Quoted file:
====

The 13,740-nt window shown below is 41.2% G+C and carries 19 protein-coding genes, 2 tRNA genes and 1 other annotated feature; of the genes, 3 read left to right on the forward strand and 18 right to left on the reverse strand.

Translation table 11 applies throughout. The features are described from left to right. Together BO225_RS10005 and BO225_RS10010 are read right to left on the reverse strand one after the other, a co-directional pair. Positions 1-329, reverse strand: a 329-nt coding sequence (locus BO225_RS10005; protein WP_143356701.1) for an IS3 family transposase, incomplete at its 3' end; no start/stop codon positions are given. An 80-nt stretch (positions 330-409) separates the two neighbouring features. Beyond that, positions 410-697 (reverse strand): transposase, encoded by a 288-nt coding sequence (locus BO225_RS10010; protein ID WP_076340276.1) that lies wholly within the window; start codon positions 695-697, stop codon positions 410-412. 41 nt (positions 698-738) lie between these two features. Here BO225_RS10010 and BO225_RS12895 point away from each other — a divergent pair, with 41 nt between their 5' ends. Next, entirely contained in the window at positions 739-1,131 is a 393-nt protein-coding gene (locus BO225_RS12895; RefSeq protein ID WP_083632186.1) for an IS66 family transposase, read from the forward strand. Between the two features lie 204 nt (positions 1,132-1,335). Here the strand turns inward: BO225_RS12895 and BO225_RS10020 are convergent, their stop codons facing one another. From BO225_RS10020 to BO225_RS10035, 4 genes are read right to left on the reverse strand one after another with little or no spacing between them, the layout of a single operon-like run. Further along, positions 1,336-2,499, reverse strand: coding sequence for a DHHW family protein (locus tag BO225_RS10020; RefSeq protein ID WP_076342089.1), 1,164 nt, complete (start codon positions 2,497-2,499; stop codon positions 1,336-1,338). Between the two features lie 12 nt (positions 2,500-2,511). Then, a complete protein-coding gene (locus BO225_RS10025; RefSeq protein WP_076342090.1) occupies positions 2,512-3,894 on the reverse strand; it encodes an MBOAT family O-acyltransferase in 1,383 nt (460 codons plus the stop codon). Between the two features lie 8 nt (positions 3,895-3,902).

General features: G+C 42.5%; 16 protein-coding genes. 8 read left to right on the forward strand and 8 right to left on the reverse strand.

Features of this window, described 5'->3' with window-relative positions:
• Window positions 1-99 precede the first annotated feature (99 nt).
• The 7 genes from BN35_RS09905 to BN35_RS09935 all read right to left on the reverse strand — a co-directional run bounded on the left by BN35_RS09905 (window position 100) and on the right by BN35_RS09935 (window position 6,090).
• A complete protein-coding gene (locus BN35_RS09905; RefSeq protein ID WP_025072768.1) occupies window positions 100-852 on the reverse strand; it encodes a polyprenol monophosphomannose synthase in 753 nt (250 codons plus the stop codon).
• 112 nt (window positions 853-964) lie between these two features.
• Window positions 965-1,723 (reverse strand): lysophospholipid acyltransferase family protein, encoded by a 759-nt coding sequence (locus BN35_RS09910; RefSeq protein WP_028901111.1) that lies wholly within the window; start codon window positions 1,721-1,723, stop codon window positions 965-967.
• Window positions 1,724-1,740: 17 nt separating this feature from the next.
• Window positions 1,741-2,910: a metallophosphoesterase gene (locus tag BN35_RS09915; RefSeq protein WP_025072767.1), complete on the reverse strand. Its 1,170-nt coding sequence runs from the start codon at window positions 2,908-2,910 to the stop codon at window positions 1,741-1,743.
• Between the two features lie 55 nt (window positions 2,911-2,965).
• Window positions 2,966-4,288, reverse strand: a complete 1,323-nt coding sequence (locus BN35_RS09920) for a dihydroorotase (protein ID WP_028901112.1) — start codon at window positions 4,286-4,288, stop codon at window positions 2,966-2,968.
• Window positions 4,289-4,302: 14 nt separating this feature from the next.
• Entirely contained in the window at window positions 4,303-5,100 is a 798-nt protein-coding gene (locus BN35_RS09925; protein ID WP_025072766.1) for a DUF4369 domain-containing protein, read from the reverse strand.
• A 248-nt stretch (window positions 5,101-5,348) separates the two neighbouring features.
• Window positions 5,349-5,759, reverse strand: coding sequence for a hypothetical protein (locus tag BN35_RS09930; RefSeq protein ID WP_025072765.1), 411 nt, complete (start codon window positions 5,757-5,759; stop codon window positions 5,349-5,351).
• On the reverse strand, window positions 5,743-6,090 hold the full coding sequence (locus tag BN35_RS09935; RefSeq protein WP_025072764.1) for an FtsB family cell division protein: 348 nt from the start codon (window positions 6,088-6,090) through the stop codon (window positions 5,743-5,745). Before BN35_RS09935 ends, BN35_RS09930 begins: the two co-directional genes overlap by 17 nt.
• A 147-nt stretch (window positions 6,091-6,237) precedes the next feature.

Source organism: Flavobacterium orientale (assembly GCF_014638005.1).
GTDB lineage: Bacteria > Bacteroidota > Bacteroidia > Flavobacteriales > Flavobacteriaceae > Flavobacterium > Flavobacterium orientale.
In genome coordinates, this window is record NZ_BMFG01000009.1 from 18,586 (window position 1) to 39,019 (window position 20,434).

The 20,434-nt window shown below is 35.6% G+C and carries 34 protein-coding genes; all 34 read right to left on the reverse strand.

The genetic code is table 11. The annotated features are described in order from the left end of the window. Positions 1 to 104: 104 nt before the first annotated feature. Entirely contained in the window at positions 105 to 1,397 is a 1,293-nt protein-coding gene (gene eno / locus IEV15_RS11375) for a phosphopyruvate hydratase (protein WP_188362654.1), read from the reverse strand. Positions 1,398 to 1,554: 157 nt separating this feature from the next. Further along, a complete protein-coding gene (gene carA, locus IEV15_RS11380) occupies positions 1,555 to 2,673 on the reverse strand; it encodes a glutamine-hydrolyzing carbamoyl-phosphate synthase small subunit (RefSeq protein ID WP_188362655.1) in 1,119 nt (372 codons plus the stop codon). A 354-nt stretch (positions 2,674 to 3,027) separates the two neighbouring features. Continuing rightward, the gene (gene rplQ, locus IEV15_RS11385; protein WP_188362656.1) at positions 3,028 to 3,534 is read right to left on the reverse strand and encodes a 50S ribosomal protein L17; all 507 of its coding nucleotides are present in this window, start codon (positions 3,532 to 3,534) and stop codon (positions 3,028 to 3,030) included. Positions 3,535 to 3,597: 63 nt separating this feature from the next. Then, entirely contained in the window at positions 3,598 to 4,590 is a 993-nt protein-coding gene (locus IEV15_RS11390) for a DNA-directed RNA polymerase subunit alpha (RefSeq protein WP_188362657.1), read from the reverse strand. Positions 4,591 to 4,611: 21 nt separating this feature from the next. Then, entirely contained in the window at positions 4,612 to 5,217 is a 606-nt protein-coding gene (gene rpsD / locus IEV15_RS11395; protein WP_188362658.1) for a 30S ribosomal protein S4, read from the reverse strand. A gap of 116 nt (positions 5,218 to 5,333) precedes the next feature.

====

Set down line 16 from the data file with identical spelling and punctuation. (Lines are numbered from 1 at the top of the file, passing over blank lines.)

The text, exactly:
• A 248-nt stretch (window positions 5,101-5,348) separates the two neighbouring features.